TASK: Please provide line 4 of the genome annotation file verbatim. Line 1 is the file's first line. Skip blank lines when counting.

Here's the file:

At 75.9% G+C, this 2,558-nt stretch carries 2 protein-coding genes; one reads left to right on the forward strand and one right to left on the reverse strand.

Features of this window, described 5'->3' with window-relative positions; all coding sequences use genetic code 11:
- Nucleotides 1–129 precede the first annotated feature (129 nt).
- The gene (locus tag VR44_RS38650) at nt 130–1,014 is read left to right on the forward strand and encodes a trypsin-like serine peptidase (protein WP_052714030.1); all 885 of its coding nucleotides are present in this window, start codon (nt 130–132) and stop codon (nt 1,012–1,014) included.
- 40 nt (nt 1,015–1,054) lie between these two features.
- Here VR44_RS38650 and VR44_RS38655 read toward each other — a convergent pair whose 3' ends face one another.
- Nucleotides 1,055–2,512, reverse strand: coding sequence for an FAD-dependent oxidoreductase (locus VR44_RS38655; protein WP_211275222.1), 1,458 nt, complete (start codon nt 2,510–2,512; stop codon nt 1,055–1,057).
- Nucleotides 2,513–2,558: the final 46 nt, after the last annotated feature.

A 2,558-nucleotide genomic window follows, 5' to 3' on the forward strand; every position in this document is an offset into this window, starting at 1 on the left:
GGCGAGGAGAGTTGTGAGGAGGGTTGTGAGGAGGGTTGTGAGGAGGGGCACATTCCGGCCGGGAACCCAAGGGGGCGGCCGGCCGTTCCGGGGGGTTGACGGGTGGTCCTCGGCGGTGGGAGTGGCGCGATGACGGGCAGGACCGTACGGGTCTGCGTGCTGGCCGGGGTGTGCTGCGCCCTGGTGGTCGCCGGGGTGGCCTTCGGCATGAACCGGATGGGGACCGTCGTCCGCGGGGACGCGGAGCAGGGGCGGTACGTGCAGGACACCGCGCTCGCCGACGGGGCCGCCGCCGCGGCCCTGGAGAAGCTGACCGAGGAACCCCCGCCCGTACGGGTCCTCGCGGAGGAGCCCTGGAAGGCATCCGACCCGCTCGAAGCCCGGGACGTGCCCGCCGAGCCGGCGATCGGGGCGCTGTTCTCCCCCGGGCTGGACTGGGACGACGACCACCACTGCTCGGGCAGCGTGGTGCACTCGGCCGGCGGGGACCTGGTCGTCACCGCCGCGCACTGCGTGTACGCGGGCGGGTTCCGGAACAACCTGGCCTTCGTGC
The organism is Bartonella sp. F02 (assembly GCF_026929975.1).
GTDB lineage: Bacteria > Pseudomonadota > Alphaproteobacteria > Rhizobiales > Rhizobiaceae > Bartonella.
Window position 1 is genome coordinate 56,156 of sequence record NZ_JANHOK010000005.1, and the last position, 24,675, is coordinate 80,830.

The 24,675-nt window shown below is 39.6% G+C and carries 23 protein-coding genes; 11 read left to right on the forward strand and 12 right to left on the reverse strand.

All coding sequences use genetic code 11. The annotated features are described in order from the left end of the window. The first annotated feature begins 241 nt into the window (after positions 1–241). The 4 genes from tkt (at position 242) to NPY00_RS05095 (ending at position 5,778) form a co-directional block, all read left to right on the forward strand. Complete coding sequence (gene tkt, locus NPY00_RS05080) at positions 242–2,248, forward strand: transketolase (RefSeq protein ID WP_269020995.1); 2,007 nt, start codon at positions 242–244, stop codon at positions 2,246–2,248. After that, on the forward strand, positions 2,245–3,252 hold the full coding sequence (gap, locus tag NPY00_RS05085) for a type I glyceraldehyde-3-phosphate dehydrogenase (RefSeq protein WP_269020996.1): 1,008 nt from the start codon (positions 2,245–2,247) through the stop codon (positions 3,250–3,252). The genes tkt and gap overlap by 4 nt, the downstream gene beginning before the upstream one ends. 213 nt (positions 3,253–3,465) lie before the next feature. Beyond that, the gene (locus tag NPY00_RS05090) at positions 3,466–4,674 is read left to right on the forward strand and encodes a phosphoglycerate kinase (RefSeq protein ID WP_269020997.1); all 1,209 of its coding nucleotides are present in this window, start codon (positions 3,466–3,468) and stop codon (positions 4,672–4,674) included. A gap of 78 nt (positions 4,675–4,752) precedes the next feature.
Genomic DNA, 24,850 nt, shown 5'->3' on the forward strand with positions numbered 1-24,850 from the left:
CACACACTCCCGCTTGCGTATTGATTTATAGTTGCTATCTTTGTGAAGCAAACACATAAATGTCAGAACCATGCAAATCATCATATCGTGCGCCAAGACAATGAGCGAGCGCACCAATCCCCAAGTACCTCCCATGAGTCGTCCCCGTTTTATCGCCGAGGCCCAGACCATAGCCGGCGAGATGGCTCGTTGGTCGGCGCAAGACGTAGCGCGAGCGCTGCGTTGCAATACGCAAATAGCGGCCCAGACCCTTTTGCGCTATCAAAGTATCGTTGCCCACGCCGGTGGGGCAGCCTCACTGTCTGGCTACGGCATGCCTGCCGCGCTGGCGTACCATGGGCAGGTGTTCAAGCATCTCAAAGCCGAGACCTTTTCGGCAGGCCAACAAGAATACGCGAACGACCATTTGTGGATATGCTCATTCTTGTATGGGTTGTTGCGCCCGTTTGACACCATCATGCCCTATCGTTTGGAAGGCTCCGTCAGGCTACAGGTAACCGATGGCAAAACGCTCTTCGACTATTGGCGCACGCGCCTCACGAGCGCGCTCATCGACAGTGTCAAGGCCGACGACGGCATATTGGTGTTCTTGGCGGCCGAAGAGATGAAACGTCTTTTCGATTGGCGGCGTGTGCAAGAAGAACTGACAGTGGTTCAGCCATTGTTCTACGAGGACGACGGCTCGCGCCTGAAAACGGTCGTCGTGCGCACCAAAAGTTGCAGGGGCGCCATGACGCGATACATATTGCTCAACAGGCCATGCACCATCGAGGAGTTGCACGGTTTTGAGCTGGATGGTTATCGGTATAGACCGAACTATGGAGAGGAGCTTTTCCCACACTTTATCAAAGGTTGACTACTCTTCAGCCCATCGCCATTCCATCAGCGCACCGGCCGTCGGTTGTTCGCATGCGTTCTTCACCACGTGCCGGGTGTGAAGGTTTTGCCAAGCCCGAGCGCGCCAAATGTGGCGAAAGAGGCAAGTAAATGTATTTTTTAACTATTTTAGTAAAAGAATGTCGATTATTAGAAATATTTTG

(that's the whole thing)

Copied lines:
- The gene (locus tag VR44_RS38650) at nt 130–1,014 is read left to right on the forward strand and encodes a trypsin-like serine peptidase (protein WP_052714030.1); all 885 of its coding nucleotides are present in this window, start codon (nt 130–132) and stop codon (nt 1,012–1,014) included.